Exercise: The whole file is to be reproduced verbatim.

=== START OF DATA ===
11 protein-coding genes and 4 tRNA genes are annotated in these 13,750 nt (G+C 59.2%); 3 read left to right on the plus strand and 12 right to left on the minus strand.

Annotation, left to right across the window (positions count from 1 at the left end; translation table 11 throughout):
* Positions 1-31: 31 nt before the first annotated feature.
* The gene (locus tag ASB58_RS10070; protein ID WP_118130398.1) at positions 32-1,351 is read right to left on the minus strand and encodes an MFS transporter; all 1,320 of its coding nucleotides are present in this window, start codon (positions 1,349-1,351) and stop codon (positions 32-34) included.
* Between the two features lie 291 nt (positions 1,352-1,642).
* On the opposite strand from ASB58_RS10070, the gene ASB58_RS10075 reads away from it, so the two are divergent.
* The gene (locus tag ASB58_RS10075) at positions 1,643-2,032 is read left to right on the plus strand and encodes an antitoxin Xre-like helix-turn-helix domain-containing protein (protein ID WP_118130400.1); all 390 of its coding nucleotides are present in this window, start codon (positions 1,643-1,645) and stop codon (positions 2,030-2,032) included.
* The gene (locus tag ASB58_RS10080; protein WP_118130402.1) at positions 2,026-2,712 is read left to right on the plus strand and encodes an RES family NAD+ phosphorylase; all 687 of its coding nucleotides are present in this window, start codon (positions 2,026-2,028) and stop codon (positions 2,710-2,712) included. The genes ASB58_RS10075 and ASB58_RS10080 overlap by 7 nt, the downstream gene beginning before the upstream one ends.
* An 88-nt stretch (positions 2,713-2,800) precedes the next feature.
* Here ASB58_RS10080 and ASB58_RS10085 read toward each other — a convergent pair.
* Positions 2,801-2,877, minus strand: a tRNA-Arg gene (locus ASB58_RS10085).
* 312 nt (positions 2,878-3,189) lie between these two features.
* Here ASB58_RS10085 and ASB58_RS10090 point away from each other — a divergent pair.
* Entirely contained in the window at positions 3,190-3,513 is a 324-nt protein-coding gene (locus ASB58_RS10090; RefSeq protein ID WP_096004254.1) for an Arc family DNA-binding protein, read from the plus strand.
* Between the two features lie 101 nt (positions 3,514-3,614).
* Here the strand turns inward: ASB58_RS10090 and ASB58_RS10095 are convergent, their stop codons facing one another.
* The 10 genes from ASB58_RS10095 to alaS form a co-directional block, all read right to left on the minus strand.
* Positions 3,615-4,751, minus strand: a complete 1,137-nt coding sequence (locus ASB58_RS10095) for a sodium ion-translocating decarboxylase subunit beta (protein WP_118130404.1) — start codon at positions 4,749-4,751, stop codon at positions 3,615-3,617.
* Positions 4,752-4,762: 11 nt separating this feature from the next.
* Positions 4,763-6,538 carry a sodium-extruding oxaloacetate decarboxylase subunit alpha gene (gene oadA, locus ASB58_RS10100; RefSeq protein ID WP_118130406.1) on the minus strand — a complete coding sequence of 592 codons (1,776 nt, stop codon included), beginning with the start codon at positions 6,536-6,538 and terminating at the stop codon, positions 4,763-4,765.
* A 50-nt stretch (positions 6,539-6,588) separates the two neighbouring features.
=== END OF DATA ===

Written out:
11 protein-coding genes and 4 tRNA genes are annotated in these 13,750 nt (G+C 59.2%); 3 read left to right on the plus strand and 12 right to left on the minus strand.

Annotation, left to right across the window (positions count from 1 at the left end; translation table 11 throughout):
* Positions 1-31: 31 nt before the first annotated feature.
* The gene (locus tag ASB58_RS10070; protein ID WP_118130398.1) at positions 32-1,351 is read right to left on the minus strand and encodes an MFS transporter; all 1,320 of its coding nucleotides are present in this window, start codon (positions 1,349-1,351) and stop codon (positions 32-34) included.
* Between the two features lie 291 nt (positions 1,352-1,642).
* On the opposite strand from ASB58_RS10070, the gene ASB58_RS10075 reads away from it, so the two are divergent.
* The gene (locus tag ASB58_RS10075) at positions 1,643-2,032 is read left to right on the plus strand and encodes an antitoxin Xre-like helix-turn-helix domain-containing protein (protein ID WP_118130400.1); all 390 of its coding nucleotides are present in this window, start codon (positions 1,643-1,645) and stop codon (positions 2,030-2,032) included.
* The gene (locus tag ASB58_RS10080; protein WP_118130402.1) at positions 2,026-2,712 is read left to right on the plus strand and encodes an RES family NAD+ phosphorylase; all 687 of its coding nucleotides are present in this window, start codon (positions 2,026-2,028) and stop codon (positions 2,710-2,712) included. The genes ASB58_RS10075 and ASB58_RS10080 overlap by 7 nt, the downstream gene beginning before the upstream one ends.
* An 88-nt stretch (positions 2,713-2,800) precedes the next feature.
* Here ASB58_RS10080 and ASB58_RS10085 read toward each other — a convergent pair.
* Positions 2,801-2,877, minus strand: a tRNA-Arg gene (locus ASB58_RS10085).
* 312 nt (positions 2,878-3,189) lie between these two features.
* Here ASB58_RS10085 and ASB58_RS10090 point away from each other — a divergent pair.
* Entirely contained in the window at positions 3,190-3,513 is a 324-nt protein-coding gene (locus ASB58_RS10090; RefSeq protein ID WP_096004254.1) for an Arc family DNA-binding protein, read from the plus strand.
* Between the two features lie 101 nt (positions 3,514-3,614).
* Here the strand turns inward: ASB58_RS10090 and ASB58_RS10095 are convergent, their stop codons facing one another.
* The 10 genes from ASB58_RS10095 to alaS form a co-directional block, all read right to left on the minus strand.
* Positions 3,615-4,751, minus strand: a complete 1,137-nt coding sequence (locus ASB58_RS10095) for a sodium ion-translocating decarboxylase subunit beta (protein WP_118130404.1) — start codon at positions 4,749-4,751, stop codon at positions 3,615-3,617.
* Positions 4,752-4,762: 11 nt separating this feature from the next.
* Positions 4,763-6,538 carry a sodium-extruding oxaloacetate decarboxylase subunit alpha gene (gene oadA, locus ASB58_RS10100; RefSeq protein ID WP_118130406.1) on the minus strand — a complete coding sequence of 592 codons (1,776 nt, stop codon included), beginning with the start codon at positions 6,536-6,538 and terminating at the stop codon, positions 4,763-4,765.
* A 50-nt stretch (positions 6,539-6,588) separates the two neighbouring features.